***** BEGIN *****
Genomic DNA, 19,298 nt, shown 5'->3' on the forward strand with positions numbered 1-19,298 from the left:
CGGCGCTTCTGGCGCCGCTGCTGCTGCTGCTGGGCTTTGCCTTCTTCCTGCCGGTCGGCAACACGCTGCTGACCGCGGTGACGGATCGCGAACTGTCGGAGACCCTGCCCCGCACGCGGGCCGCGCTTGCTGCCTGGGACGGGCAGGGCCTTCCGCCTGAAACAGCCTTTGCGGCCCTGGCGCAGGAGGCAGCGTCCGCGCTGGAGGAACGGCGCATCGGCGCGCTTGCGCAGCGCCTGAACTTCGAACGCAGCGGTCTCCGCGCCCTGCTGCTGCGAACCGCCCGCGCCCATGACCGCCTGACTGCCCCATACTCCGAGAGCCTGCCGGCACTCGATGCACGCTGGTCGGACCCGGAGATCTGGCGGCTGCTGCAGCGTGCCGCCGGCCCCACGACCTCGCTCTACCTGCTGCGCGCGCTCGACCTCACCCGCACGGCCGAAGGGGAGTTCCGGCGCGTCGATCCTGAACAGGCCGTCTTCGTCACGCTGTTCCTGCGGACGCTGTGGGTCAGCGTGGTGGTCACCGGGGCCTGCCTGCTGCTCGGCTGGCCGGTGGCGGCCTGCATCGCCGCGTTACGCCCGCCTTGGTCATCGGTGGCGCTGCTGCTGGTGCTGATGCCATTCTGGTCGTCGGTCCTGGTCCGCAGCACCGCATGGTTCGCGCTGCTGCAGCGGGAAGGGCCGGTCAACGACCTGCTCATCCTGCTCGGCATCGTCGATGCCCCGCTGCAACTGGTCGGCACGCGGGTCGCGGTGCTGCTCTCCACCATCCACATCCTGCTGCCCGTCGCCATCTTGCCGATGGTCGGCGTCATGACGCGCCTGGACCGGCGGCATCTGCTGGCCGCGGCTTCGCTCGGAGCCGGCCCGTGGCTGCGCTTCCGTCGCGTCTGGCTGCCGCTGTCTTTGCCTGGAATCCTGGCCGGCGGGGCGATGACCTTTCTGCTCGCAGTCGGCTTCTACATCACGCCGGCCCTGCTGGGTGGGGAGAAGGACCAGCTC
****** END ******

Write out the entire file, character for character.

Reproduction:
Genomic DNA, 19,298 nt, shown 5'->3' on the forward strand with positions numbered 1-19,298 from the left:
CGGCGCTTCTGGCGCCGCTGCTGCTGCTGCTGGGCTTTGCCTTCTTCCTGCCGGTCGGCAACACGCTGCTGACCGCGGTGACGGATCGCGAACTGTCGGAGACCCTGCCCCGCACGCGGGCCGCGCTTGCTGCCTGGGACGGGCAGGGCCTTCCGCCTGAAACAGCCTTTGCGGCCCTGGCGCAGGAGGCAGCGTCCGCGCTGGAGGAACGGCGCATCGGCGCGCTTGCGCAGCGCCTGAACTTCGAACGCAGCGGTCTCCGCGCCCTGCTGCTGCGAACCGCCCGCGCCCATGACCGCCTGACTGCCCCATACTCCGAGAGCCTGCCGGCACTCGATGCACGCTGGTCGGACCCGGAGATCTGGCGGCTGCTGCAGCGTGCCGCCGGCCCCACGACCTCGCTCTACCTGCTGCGCGCGCTCGACCTCACCCGCACGGCCGAAGGGGAGTTCCGGCGCGTCGATCCTGAACAGGCCGTCTTCGTCACGCTGTTCCTGCGGACGCTGTGGGTCAGCGTGGTGGTCACCGGGGCCTGCCTGCTGCTCGGCTGGCCGGTGGCGGCCTGCATCGCCGCGTTACGCCCGCCTTGGTCATCGGTGGCGCTGCTGCTGGTGCTGATGCCATTCTGGTCGTCGGTCCTGGTCCGCAGCACCGCATGGTTCGCGCTGCTGCAGCGGGAAGGGCCGGTCAACGACCTGCTCATCCTGCTCGGCATCGTCGATGCCCCGCTGCAACTGGTCGGCACGCGGGTCGCGGTGCTGCTCTCCACCATCCACATCCTGCTGCCCGTCGCCATCTTGCCGATGGTCGGCGTCATGACGCGCCTGGACCGGCGGCATCTGCTGGCCGCGGCTTCGCTCGGAGCCGGCCCGTGGCTGCGCTTCCGTCGCGTCTGGCTGCCGCTGTCTTTGCCTGGAATCCTGGCCGGCGGGGCGATGACCTTTCTGCTCGCAGTCGGCTTCTACATCACGCCGGCCCTGCTGGGTGGGGAGAAGGACCAGCTC